Implantable film takes a direct hit at pancreatic cancer
Posted: 15 April 2016 | Victoria White, Digital Content Producer | 1 comment
Researchers from MIT and MGH have developed a small, implantable device that delivers chemotherapy drugs directly to pancreatic tumours…
In a study of mice, the researchers found that this approach was up to 12 times more effective than giving chemotherapy drugs by intravenous injection.
This thin, flexible film could also be adapted to treat other hard-to-reach tumours, according to the researchers.
The MIT and MGH team launched this project a little more than three years ago with a focus on pancreatic cancer, which has a five-year overall survival rate of less than 6 percent. Injections of chemotherapy drugs often fail not only because the pancreas is so deep within the body, but also because pancreatic tumours have few blood vessels, making it harder for drugs to get in. Also, pancreatic tumours are often surrounded by a thick, fibrous coating that keeps drugs out.
In hopes that getting drugs directly to the tumour site would improve treatment, the researchers engineered a flexible polymer film that is made from a polymer called PLGA, which is widely used for drug delivery and other medical applications. The film can be rolled into a narrow tube and inserted through a catheter, so surgically implanting it is relatively simple. Once the film reaches the pancreas, it unfolds and conforms to the shape of the tumour.
“Because it’s very flexible it can adapt to whatever size and shape the tumour will have,” Indolfi says.
Drugs are embedded into the film and then released over a pre-programmed period of time. The film is designed so that the drug is only secreted from the side in contact with the tumour, minimising side effects on nearby organs.
Implant slowed tumour growth and reduced metastasis in mice
The researchers compared two groups of mice carrying transplanted human pancreatic tumours. One group received the drug-delivery implant loaded with the chemotherapy drug paclitaxel, and the other received systemic injections of the same drug for four weeks, which mimics the treatment human patients usually receive.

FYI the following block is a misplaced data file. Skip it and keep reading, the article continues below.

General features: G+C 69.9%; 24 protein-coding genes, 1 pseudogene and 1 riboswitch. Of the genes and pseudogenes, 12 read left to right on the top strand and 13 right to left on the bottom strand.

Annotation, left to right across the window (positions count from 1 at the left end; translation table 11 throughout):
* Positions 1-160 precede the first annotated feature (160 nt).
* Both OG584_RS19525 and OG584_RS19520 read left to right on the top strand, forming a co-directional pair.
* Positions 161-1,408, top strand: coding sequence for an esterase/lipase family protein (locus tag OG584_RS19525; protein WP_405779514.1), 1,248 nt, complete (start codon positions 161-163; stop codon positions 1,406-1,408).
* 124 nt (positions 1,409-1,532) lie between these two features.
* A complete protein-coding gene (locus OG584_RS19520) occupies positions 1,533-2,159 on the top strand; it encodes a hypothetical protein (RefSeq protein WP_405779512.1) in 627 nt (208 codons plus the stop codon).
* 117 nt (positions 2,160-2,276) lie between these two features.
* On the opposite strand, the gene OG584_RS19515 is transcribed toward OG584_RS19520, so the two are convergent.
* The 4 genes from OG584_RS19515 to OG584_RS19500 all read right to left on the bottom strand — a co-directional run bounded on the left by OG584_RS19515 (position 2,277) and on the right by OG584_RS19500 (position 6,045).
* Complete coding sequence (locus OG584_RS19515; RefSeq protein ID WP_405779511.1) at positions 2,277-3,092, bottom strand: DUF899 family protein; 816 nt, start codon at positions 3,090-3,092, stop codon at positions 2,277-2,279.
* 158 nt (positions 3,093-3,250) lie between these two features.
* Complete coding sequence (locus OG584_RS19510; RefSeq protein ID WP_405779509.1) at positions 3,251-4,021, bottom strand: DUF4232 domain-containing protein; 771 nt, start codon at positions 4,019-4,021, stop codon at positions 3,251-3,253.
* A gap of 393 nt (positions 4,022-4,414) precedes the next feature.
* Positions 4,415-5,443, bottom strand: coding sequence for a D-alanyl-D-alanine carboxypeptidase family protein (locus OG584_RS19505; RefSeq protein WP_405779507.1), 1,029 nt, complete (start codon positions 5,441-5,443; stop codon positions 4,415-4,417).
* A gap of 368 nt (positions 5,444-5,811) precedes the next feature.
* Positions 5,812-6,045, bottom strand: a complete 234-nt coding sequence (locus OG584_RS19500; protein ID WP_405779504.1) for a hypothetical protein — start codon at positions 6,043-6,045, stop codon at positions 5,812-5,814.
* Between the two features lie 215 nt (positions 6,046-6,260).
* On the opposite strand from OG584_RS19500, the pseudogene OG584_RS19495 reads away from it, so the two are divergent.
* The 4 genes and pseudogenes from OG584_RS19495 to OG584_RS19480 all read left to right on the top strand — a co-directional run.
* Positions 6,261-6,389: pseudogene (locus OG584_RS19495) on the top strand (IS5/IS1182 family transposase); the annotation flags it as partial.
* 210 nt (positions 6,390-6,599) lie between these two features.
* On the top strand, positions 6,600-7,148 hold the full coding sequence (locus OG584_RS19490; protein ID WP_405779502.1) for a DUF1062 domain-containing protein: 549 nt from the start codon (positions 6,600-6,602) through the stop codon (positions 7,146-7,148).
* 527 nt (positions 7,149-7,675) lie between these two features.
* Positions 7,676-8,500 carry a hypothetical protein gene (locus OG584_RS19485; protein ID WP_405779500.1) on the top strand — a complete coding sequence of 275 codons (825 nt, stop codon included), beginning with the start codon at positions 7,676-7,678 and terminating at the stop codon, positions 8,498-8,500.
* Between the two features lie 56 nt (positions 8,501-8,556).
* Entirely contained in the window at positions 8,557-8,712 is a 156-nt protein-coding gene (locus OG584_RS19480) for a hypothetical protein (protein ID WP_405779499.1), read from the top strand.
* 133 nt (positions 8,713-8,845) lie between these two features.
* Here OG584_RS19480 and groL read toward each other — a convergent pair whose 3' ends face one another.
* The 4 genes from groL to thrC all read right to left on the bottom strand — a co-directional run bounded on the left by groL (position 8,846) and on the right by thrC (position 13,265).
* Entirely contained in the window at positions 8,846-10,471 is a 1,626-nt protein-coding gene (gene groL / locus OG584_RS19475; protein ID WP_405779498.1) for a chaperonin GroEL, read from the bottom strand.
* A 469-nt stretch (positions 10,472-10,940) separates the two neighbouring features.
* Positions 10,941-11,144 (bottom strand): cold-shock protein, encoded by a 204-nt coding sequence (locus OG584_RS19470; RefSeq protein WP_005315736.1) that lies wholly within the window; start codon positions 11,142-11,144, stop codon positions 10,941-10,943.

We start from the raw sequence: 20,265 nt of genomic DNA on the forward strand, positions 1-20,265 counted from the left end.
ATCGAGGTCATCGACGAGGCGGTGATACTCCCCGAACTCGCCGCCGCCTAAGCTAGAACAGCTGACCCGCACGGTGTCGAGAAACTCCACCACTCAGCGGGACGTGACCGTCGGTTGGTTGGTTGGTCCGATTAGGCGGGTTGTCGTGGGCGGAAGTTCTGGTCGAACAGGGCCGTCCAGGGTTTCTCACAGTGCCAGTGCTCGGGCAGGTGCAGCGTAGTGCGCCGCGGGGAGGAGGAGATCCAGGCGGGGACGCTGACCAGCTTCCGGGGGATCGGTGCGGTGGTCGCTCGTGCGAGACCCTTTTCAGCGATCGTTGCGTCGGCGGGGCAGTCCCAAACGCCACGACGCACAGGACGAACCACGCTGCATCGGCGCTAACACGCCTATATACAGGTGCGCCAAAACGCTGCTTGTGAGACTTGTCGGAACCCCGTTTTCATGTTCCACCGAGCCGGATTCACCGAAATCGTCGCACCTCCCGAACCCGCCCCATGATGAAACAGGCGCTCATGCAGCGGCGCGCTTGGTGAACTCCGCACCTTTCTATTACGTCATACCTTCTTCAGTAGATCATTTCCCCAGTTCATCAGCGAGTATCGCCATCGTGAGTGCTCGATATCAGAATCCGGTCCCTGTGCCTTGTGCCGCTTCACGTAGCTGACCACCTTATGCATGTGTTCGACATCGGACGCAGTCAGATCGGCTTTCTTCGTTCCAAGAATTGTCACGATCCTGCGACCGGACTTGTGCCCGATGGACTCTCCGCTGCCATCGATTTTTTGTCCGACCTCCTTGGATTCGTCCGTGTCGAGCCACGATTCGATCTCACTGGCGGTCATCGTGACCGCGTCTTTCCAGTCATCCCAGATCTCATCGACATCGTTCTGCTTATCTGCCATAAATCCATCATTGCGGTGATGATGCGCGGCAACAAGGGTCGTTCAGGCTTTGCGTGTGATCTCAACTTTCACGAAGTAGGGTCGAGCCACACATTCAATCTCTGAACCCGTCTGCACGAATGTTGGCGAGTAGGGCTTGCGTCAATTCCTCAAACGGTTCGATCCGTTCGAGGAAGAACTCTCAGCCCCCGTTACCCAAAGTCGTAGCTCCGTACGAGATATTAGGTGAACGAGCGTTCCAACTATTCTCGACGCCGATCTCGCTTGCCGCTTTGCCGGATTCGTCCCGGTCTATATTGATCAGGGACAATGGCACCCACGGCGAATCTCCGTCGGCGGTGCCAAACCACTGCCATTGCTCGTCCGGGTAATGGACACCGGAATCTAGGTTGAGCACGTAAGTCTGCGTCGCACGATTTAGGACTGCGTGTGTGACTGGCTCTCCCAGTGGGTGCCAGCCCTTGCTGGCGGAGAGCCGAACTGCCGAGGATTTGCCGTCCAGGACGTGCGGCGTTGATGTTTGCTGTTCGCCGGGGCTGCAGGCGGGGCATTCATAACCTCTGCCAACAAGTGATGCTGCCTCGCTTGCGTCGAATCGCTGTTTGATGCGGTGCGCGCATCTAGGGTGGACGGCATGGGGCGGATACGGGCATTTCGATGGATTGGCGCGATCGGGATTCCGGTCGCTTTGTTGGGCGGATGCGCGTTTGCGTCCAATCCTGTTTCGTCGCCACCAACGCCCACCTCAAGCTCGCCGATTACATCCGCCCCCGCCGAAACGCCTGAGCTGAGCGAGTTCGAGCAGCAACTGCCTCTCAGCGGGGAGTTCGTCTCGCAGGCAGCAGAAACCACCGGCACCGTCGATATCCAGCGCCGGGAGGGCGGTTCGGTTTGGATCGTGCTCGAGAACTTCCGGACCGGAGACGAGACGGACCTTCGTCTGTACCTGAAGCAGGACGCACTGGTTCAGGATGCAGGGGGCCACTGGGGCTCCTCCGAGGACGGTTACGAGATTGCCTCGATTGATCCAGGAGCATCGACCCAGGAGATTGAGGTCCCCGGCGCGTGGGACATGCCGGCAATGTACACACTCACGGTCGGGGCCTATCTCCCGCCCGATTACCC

In mice with the drug-delivery implant, tumour growth slowed, and in some cases tumours shrank. The localised treatment also increased the amount of necrotic tissue (dead cancer cells that are easier to remove surgically). Additionally, by acting as a physical barrier, the film was able to reduce metastasis to nearby organs.
The researchers also found that after four weeks, the concentration of paclitaxel in the tumours of mice with the implanted device was five times greater than in mice that received injections. Also, because there are so few blood vessels in pancreatic tumours, the drug tended to remain there and not spread to nearby organs, preventing toxic effects in healthy tissues.
The researchers are now preparing to design a clinical trial for human patients. While they began this project with a focus on pancreatic cancer, they expect that this approach could also be useful in treating other tumours that are difficult to reach, such as tumours of the gastrointestinal tract.
“The greatest benefit of this device is the ability to implant it with minimally invasive procedures so we can give a tool to oncologists and surgeons to reach tumours that otherwise would be difficult to reach,” explained Laura Indolfi, a postdoc in MIT’s Institute for Medical Engineering and Science (IMES) and the MGH Cancer Centre.